Following the same path as Moses, Elijah wants to return to his source – the holy mountain of God. He wants to renew himself, his spirituality, his mission. This indeed is a holy pilgrimage for him for his life, the meaning of his life, depends on it. Have I done the right thing? Is the God of Israel the one and true God? What is the purpose of religion? In other words, he is searching for the intentionality of God and religion, which also means the intentionality of his life. He needs to rediscover the face the living God – the God of Moses, the God of Abraham and Sarah, Isaac and Rebecca and Jacob and Rachel. And, in doing so, he knows he will rediscover himself and the meaning of his life. And, this he must do and God will help him. “All at once an angel touched him and said, “Get up and eat. He looked around, and there by his head was some bread baked over hot coals, and a jar of water. He ate and drank and then lay down again. The angel of the Lord came back a second time and touched him and said, “Get up and eat, for the journey is too much for you. So he got up and ate and drank. Strengthened by that food, he traveled forty days and forty nights until he reached Horeb, the mountain of God” (vv.5b-8).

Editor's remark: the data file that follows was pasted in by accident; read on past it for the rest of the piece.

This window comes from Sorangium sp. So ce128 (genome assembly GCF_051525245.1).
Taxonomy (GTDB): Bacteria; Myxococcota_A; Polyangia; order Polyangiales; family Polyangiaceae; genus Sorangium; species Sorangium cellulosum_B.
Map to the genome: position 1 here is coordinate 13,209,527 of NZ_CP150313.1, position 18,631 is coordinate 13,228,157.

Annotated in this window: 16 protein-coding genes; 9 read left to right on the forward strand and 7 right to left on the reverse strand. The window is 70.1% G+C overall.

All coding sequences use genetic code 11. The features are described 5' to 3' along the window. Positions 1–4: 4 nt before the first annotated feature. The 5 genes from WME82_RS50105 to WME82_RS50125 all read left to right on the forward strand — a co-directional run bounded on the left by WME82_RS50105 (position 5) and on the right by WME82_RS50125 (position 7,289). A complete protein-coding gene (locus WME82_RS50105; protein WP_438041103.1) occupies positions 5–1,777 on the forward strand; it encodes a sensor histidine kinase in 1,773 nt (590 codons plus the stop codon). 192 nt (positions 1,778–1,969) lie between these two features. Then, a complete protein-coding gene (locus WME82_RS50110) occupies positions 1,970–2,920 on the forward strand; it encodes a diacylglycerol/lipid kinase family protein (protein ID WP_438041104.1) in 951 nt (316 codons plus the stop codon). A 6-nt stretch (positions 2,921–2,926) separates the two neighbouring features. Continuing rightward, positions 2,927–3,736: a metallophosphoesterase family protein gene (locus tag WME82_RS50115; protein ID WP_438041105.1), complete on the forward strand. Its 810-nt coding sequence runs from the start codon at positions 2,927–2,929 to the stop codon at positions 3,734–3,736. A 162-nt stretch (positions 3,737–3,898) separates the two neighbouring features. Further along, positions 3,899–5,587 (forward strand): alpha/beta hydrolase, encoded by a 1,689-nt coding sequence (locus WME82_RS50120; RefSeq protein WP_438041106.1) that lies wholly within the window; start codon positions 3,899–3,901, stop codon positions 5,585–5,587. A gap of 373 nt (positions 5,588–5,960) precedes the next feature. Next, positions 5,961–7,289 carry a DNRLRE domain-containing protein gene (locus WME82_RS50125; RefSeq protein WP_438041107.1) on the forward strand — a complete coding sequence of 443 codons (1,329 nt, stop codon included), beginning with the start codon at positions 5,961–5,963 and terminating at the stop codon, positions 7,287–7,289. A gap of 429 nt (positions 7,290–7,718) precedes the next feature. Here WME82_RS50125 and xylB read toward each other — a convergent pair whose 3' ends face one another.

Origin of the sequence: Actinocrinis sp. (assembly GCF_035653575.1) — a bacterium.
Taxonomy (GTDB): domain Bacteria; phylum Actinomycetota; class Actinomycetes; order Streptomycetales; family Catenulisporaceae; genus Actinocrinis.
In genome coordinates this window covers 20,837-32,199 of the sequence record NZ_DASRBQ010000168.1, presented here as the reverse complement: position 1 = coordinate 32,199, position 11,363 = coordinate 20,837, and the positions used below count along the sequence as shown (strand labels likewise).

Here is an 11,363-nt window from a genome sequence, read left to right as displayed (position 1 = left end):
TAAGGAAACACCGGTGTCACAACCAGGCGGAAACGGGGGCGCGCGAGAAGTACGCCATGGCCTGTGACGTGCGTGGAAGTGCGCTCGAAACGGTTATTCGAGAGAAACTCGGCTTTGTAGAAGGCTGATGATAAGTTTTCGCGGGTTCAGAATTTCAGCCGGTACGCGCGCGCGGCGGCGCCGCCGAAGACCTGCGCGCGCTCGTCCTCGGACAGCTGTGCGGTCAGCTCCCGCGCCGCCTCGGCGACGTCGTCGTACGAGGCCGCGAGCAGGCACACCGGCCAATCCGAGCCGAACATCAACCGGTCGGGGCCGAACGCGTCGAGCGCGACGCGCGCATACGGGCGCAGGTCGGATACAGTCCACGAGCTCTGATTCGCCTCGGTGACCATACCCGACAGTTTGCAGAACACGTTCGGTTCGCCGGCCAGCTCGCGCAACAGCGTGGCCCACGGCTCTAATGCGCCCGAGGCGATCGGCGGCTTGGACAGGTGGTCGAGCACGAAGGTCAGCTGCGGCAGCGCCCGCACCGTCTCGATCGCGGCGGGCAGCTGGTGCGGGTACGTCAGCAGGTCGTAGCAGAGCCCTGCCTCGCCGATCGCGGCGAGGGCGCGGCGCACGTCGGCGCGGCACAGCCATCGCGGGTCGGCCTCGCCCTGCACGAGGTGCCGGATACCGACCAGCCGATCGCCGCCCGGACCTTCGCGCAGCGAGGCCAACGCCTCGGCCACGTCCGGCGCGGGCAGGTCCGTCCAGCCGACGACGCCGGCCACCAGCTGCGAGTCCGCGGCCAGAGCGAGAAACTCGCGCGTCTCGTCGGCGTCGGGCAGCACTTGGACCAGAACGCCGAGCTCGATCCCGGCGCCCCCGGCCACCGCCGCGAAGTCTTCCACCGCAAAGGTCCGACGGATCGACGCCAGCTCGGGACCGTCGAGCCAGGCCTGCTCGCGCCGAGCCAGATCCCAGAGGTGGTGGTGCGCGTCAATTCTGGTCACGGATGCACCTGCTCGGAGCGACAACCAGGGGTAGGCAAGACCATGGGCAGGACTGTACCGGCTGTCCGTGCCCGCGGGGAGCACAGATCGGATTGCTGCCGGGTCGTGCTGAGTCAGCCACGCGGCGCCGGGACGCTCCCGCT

In the gospel lesson, from John 6:41-51, we have another fragment of the Bread of Life discourse. We continue with the explanation of the multiplication of the loaves and the fishes. We should not forget that, in the gospel of John, the multiplication of the loaves and the fishes is not a miracle, but a sign – a sign pointing to an intentionality, to a deeper and greater reality. The multitude, including the disciples, did not understand this. They took the multiplication of the loaves and the fishes as an “assistance miracle”, while, for Jesus, it was a “revolution sign”. For Jesus, people must go beyond “being assisted”, into organizing themselves and coming up with a concrete life project, one that speaks for equality and mutuality, reciprocity and justice – one that will sustain all human beings in the journey towards their full humanity. For Jesus, this is the project of his new family. But, they simply did not understand this…


Jesus is explaining therefore what has just happened. “At this the Jews there began to grumble about him because he said, I am the bread that

came down from heaven. They said, “Is this not Jesus, the son of Joseph, whose father and mother we know? How can he now say, I came down from heaven” (vv.41-42)? It was impossible for the Jewish mind to grasp the idea that God could incarnate God’s self (“come down from heaven”). Jesus was a human being and his parents’ presence testified to this. Jesus explains that what he is taking about has to do with the interior fire, with the life principle, with the intentionality, of every human being. What he is talking about has to with the “interior attraction” of every human being, there, where he/she has to “work out” the meaning of his/her life. For this reason, the multiplication of the loaves and the fishes will only be possible if people return to their sources, if they return to their intentionality: Why are we here? What are we about?